Keyswitching is a great way to change articulations when playing keyboards—if you have an 88-note keyboard! But if you don’t, there’s a simple, fast, inexpensive solution to add keyswitching to any keyboard controller.
Keyswitching and Looping
Many of today’s sampling-based virtual instruments (like IK Multimedia’s SampleTank) use a technique called keyswitching to choose different articulations, particularly for acoustic instruments. Keyswitching designates keys, typically in the lowest keyboard octave, not to generate notes but to change the articulation of notes played above the keyswitches. For example, if a sustained trumpet preset doesn’t have keyswitching and you want a staccato section, you’d normally need to overdub it. But with keyswitching, you can hit a “staccato” keyswitch, and subsequent notes will have a staccato characteristic until you choose a different articulation (Fig. 1).
Other programs have “construction kits” that spread loops across a keyboard, or assign a loop’s individual slices to different keyboard keys. But the problem with any of these approaches is that if you have a 49- or 61-note keyboard, you may not be able to access the keyswitch keys and the notes you want to play at the same time, or access all the loops in a construction kit. Fortunately, there’s a simpler, space-saving, and less expensive solution than trading in your keyboard for an 88-note model.
Because all I really need is switches, the touch sensitivity and feel don’t matter, and of course, I certainly don’t need aftertouch. Your software will recognize whatever data is coming into a USB port, so by dedicating the nanoKEY2 to a programs’s keyswitch range, I can play the notes on the Komplete Kontrol keyboard, and choose articulations with the nanoKEY2.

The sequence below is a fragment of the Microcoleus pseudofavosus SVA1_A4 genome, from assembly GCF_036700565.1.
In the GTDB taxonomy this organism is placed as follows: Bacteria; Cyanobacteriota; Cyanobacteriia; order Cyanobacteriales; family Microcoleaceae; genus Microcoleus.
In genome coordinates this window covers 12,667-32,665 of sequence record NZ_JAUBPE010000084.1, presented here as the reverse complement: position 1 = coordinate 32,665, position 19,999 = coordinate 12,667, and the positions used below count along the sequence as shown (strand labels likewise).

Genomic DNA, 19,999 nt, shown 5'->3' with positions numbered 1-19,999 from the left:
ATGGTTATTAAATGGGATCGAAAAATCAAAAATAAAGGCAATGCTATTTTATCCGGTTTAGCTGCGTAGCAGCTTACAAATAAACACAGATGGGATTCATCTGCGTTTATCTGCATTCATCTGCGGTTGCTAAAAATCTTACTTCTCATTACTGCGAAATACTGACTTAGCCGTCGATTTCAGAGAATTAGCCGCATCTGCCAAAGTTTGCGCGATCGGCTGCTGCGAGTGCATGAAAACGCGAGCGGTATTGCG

Setup is easy. Your host software will have a window or other means of telling it to recognize specific MIDI controllers (Fig. 3).
Just make sure your keyboards are recognized and enabled, and you’re good to go. However, note that if you try to use two controllers with 5-pin DIN MIDI out connectors instead of USB, you’ll need a MIDI merger like the one in Fig. 4 from MIDI Solutions, or a MIDI interface that can merge MIDI inputs, so that both outputs are available simultaneously to a virtual instrument in your host software.
Korg’s nanoKEY2 isn’t the only option; for example, there’s Akai’s LPK25 which unlike the Korg, has organ-style keys instead of buttons. Another option is a mobile MIDI controller with pads, like the Akai LPD8 (Fig. 5).
The main advantage to a pad controller is that it can do double-duty as a pad controller when it’s not extending your main keyboard’s range. Other potential advantages are that most pad controllers have a companion computer application for programming the pads to transmit the notes of your choice, which means you can arrange keyswitch functions in the way that’s most logical to you; and pads can be a bigger target than keys, which may make selecting keyswitches easier.
Although we’ve emphasized using mini-keyboards in conjunction with full-size keyboards, sometimes people don’t recognize how useful these can be for a variety of applications. If you travel with a laptop, a mobile keyboard or pad controller will likely fit in your laptop bag, which will make playing much easier than clicking on a virtual keyboard with a mouse. With suitable interfacing, you’ll even be able to play apps on your smartphone or tablet.
The final application we’ll cover is splits. If your keyboard controller or virtual software doesn’t do splits, then a mobile keyboard can provide the notes for one of the splits. Insert two instances of your virtual software, and assign each instance to a different MIDI channel. Now you can do tricks like play a bass part with your left hand on the mobile keyboard, while playing a different part on the main keyboard with your right hand.